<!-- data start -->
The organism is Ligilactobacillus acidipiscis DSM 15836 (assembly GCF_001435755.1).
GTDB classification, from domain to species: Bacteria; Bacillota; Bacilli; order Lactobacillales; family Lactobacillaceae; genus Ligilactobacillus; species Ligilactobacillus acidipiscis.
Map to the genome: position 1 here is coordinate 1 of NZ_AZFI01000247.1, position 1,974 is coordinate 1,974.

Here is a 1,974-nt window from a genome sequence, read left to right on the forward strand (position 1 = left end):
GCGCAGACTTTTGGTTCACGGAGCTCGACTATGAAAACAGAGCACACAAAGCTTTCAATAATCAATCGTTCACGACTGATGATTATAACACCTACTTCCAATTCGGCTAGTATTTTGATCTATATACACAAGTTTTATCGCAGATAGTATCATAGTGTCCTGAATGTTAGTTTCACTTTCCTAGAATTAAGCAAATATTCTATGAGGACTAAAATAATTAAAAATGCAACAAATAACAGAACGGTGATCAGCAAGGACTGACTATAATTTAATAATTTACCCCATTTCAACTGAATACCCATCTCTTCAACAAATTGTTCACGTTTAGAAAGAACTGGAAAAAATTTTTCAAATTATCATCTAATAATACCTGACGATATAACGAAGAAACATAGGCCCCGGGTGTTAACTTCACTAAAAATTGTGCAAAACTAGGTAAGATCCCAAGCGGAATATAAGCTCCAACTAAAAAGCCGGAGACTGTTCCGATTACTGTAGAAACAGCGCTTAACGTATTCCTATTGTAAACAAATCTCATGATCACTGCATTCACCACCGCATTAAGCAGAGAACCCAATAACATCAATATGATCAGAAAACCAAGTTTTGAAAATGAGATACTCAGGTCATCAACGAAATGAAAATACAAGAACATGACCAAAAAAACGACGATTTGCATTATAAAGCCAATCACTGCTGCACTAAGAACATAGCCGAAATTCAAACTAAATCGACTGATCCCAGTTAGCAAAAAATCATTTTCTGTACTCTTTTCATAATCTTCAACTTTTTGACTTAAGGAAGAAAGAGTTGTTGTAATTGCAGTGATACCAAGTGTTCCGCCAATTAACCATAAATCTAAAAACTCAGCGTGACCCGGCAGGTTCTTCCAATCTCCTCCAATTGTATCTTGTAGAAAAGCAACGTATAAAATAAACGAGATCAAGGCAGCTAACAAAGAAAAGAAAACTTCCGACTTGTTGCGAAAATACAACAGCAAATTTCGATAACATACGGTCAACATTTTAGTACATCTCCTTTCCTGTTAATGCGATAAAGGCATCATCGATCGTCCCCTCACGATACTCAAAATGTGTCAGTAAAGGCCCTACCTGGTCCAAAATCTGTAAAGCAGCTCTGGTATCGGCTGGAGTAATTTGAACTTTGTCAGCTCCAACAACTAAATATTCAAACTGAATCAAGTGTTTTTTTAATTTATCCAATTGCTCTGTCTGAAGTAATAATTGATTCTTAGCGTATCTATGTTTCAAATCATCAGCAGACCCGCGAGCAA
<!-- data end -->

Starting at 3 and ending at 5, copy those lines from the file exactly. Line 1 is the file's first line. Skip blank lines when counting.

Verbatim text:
Map to the genome: position 1 here is coordinate 1 of NZ_AZFI01000247.1, position 1,974 is coordinate 1,974.

Here is a 1,974-nt window from a genome sequence, read left to right on the forward strand (position 1 = left end):
GCGCAGACTTTTGGTTCACGGAGCTCGACTATGAAAACAGAGCACACAAAGCTTTCAATAATCAATCGTTCACGACTGATGATTATAACACCTACTTCCAATTCGGCTAGTATTTTGATCTATATACACAAGTTTTATCGCAGATAGTATCATAGTGTCCTGAATGTTAGTTTCACTTTCCTAGAATTAAGCAAATATTCTATGAGGACTAAAATAATTAAAAATGCAACAAATAACAGAACGGTGATCAGCAAGGACTGACTATAATTTAATAATTTACCCCATTTCAACTGAATACCCATCTCTTCAACAAATTGTTCACGTTTAGAAAGAACTGGAAAAAATTTTTCAAATTATCATCTAATAATACCTGACGATATAACGAAGAAACATAGGCCCCGGGTGTTAACTTCACTAAAAATTGTGCAAAACTAGGTAAGATCCCAAGCGGAATATAAGCTCCAACTAAAAAGCCGGAGACTGTTCCGATTACTGTAGAAACAGCGCTTAACGTATTCCTATTGTAAACAAATCTCATGATCACTGCATTCACCACCGCATTAAGCAGAGAACCCAATAACATCAATATGATCAGAAAACCAAGTTTTGAAAATGAGATACTCAGGTCATCAACGAAATGAAAATACAAGAACATGACCAAAAAAACGACGATTTGCATTATAAAGCCAATCACTGCTGCACTAAGAACATAGCCGAAATTCAAACTAAATCGACTGATCCCAGTTAGCAAAAAATCATTTTCTGTACTCTTTTCATAATCTTCAACTTTTTGACTTAAGGAAGAAAGAGTTGTTGTAATTGCAGTGATACCAAGTGTTCCGCCAATTAACCATAAATCTAAAAACTCAGCGTGACCCGGCAGGTTCTTCCAATCTCCTCCAATTGTATCTTGTAGAAAAGCAACGTATAAAATAAACGAGATCAAGGCAGCTAACAAAGAAAAGAAAACTTCCGACTTGTTGCGAAAATACAACAGCAAATTTCGATAACATACGGTCAACATTTTAGTACATCTCCTTTCCTGTTAATGCGATAAAGGCATCATCGATCGTCCCCTCACGATACTCAAAATGTGTCAGTAAAGGCCCTACCTGGTCCAAAATCTGTAAAGCAGCTCTGGTATCGGCTGGAGTAATTTGAACTTTGTCAGCTCCAACAACTAAATATTCAAACTGAATCAAGTGTTTTTTTAATTTATCCAATTGCTCTGTCTGAAGTAATAATTGATTCTTAGCGTATCTATGTTTCAAATCATCAGCAGACCCGCGAGCAA